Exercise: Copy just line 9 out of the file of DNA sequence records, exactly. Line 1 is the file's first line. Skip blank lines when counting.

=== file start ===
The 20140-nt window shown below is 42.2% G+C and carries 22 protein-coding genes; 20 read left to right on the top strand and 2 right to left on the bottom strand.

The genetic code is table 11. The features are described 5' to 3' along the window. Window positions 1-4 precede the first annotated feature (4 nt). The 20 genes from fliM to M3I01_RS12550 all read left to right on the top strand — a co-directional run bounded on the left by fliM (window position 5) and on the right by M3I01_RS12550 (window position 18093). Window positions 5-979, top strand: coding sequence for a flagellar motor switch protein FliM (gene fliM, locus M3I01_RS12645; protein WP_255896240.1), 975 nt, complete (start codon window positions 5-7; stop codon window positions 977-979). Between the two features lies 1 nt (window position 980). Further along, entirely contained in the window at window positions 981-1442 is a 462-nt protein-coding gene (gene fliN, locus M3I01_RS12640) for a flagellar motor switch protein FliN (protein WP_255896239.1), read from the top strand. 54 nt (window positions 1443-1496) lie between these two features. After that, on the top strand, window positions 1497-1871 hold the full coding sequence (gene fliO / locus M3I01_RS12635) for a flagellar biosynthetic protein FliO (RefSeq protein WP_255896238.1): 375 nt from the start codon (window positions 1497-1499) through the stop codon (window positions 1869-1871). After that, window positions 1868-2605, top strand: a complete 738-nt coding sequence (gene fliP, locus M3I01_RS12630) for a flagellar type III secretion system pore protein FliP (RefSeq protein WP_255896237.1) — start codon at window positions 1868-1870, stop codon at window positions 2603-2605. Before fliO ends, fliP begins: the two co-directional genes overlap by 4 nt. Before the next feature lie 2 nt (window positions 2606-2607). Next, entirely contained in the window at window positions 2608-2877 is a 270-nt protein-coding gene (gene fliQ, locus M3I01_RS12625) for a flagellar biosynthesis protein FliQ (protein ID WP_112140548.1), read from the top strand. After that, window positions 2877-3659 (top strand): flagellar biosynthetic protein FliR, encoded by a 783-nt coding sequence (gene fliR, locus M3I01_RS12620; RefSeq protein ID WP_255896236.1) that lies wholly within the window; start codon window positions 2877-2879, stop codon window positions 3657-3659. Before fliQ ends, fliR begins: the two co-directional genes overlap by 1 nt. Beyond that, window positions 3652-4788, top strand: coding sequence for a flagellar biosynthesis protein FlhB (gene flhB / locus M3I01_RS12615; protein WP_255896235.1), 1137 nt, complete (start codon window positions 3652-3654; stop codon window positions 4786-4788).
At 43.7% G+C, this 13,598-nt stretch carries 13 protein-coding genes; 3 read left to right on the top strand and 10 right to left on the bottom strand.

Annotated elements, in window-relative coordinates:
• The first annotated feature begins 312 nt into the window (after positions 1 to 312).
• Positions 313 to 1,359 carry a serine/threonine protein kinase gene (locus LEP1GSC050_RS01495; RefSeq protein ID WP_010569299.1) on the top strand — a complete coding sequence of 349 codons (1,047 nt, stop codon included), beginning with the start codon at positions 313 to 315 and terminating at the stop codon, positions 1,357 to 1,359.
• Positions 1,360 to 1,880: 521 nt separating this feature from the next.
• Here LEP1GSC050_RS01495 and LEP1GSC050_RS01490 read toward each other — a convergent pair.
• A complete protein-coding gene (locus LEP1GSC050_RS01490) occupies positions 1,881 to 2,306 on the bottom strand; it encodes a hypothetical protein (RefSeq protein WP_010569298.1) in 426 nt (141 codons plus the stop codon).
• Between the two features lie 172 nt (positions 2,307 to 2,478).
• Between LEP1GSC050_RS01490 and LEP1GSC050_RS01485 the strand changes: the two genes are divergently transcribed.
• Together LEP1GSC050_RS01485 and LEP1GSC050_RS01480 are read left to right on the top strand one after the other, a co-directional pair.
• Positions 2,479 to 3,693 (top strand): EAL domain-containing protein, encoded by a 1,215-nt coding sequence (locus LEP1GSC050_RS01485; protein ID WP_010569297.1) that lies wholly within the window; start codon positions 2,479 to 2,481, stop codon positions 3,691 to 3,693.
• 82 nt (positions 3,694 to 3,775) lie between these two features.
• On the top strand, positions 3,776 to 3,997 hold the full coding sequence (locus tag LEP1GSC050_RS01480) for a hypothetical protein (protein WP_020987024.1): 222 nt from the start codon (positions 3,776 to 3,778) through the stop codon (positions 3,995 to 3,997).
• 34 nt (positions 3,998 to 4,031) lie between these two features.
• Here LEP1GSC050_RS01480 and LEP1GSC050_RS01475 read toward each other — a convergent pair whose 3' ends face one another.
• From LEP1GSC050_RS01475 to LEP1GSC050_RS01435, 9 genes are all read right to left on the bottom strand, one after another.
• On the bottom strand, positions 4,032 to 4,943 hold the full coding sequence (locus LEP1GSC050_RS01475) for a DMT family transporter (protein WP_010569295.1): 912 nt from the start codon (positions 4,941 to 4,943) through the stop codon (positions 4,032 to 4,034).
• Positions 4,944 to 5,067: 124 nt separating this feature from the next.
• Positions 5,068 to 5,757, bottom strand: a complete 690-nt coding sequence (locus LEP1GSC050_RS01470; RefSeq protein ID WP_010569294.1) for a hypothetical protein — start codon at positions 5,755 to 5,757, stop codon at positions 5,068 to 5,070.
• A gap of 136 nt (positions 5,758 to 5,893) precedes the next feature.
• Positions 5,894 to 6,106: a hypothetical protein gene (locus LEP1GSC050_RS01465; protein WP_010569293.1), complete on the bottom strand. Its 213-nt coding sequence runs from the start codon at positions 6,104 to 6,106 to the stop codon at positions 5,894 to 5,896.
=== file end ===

• A complete protein-coding gene (locus LEP1GSC050_RS01490) occupies positions 1,881 to 2,306 on the bottom strand; it encodes a hypothetical protein (RefSeq protein WP_010569298.1) in 426 nt (141 codons plus the stop codon).